Fred Susor knows Penta students. After all, they are young men and women "like me."
They are students who often have problems sitting still in class. As a student Susor, 62, always wanted
to know "what relevance does this have to my life."
Serving those students has driven his 31-year career – "half my life" – at Penta.
The Penta superintendent, who is retiring this Friday, started his own work life early, doling out
soft-serve ice cream at his parents’ business when he was 11.
After graduating from Clay High School he did construction work to pay his way through a two-year
computer program at the University of Toledo.
He got his first programming job, checking long string of numbers on punch cards. After two days he
decided: "I’m going back to construction."
On the site, "I was like a sponge," he said. "I learned a lot about a lot."
He laid brick and block and did carpentry and wiring, mostly on residential projects though he did work
remodeling cabins on freighters.
In 1970, he broke his leg in a snowmobile accident, and then anxious to get back to work took the cast
off before the leg was fully healed.
The result was he couldn’t work for about year. He enrolled in Bowling Green State University and ended
up with certification to be an industrial arts teacher.
He was hired to teach a Northwood High School – and then didn’t show up for training the morning of what
would be his first day of work.
He confided to his construction boss that he was having second thoughts, but his boss told him he should
try it. Despite the shock of finding out how little he made as a teacher, he continued in education,
though he still did construction work on the side.
He became Northwood’s Occupational Work Adjustment teacher, helping students who had problems working
within the traditional school setting.
"I felt the best place for them was Penta," he said. When he was hired to teach carpentry at
Penta in 1978, he found it was the best place for himself as well.
"It fit my personality. It fit my thought process."
Susor moved up through the ranks to assistant supervisor for construction trades, directing adult
education, assistant superintendent, then in 1995 becoming superintendent.
All through it, Susor would constantly remind himself why he came to teach at Penta in the first place.
"This is a great place for a kid to get started, especially the kid having trouble sitting still in
class," he said. "You can have an academically gifted kid… here they just need to find
something to turn them on."
Seeing those student "make something of themselves… that’s a teacher’s greatest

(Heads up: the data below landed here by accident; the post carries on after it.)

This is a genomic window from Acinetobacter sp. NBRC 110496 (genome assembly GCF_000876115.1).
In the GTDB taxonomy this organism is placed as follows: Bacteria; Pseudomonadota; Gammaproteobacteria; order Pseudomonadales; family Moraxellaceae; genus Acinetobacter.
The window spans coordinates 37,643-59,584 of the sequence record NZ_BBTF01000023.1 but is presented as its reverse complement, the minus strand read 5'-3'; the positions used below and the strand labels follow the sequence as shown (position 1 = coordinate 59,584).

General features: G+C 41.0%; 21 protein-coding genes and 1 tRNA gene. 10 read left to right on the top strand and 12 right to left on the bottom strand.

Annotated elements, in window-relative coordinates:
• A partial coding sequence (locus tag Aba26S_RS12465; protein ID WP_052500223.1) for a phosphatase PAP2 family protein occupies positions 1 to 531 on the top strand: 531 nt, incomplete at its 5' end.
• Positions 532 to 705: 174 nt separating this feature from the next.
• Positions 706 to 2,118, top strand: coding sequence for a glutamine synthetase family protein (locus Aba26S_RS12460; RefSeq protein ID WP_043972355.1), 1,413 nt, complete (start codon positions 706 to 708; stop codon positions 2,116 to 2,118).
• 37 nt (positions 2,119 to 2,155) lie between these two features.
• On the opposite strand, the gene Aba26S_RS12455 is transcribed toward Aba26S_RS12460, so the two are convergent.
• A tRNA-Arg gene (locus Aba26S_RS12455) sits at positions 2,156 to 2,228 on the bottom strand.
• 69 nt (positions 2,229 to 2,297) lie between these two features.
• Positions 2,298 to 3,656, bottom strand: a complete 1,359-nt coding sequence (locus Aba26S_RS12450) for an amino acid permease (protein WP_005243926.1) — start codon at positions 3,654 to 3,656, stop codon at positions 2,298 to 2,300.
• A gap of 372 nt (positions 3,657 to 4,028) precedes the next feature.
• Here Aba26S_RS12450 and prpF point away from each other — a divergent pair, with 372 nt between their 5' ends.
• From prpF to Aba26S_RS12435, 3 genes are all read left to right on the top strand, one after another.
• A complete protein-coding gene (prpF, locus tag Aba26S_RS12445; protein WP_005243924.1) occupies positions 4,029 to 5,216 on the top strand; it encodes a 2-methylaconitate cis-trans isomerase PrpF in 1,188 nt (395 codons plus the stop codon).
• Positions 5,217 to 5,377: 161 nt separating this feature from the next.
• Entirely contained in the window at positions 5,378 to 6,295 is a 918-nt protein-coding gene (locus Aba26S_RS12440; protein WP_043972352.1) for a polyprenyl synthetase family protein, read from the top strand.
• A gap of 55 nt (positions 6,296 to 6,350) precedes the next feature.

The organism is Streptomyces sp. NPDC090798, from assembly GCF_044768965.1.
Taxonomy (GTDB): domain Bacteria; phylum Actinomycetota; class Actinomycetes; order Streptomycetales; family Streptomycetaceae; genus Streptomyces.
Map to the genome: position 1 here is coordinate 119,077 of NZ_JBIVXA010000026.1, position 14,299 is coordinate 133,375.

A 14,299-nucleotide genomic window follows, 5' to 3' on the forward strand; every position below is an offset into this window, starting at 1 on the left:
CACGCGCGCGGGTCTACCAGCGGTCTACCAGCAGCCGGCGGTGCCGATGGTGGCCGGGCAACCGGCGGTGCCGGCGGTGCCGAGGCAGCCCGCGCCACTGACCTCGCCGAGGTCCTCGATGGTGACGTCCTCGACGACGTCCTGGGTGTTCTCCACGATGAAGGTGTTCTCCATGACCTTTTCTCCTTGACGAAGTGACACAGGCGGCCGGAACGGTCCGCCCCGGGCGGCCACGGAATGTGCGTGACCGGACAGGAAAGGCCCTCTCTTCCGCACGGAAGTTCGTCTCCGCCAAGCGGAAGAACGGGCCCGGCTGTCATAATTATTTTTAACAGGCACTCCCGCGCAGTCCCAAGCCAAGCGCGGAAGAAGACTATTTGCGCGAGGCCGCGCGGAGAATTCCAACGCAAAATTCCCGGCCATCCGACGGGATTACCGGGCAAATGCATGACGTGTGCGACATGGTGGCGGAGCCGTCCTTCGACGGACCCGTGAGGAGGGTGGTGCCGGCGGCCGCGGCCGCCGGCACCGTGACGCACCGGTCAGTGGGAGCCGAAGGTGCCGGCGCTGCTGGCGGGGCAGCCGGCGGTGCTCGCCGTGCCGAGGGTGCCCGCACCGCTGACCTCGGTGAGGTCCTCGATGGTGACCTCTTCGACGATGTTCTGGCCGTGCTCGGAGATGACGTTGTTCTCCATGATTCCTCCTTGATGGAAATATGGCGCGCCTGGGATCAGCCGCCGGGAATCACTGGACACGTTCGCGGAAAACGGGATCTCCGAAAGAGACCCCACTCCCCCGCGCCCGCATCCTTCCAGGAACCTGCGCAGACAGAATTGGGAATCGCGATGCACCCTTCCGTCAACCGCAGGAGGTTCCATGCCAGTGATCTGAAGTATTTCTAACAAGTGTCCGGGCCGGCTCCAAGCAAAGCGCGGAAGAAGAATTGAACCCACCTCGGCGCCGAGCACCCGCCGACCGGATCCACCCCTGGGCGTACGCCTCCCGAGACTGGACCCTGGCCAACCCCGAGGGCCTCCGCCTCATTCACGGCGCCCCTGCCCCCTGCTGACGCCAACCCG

Many of those students, about 90, helped to build the new Penta Career Center in Perrysburg Township.
That project had its roots in 1999 when Susor, Treasurer Carrie Herringshaw and Tim Davis, director of
operations, started discussing the future of the school. Penta was spending $500,000 every summer
maintaining the old campus on the site of an old Army depot.
The school used a "hodgepodge" of ways to try to meet increasing state academic demands and
keep up with rapidly evolving technology. The verdict of the consultants hired to look at the facility
was clear, Susor said: "You can’t get to where you want to go with what you’ve got."
Susor shepherded the $90 million project through with the new 522,000-square-foot state-of-the-art school
opening for classes in August, a year ahead of schedule.
He had the qualities to help lead the effort.
Herringshaw said that Susor’s not one to sit in his office. "He has always made a practice to visit
the labs on a regular basis." That, she added, "has been a huge benefit in designing the
building because he knows what happens in the labs."
Davis, who has worked closely with Susor, following him as director of adult education before being
appointed to the newly created position of director of operations, said Susor always gives people
"a lot of leeway… he’s not a micro-manager."
Davis, a Penta graduate, said both he and Susor are "career tech people." The superintendent
"is not afraid of getting his hands dirty," even going so far as getting on a forklift to help
clear a shop.
The new building has helped to attract more attention to Penta’s programs. "I think it’s added a
level of acceptance that we didn’t have before," Susor said. "It’s given people an opportunity
to take a look at something they’d never would have looked at before."
He has also advocated for career education statewide, having served on numerous boards including as
president of the of the Ohio Association of Joint Vocational School Superintendents and locally on the
Wood County Economic Development Commission.
With the new school open and functioning well, it was an ideal time for his retirement.
Actually, Gov. Ted Strickland’s State of the Schools presentation helped decide the matter for him. He
knew helping Penta and vocational education maneuver through another overhaul of state school
regulations and funding would take a commitment of at least three years. Susor couldn’t make that
At his final board meeting, he stated: "When the governor talks about evidence-based education, he
needs to come here."
Susor said he’ll miss the people he works with the most, and expects at some point he’ll get another job.
But for the next six months he’ll devote time to activities that have taken a back seat during his yeas
as superintendent – "a little hunting, a little fishing, snowmobiling."
And then there’s a "honey-do list" waiting for him at home. "I won’t pay someone to do
what I can do myself," he said. "I never got rid of my tools."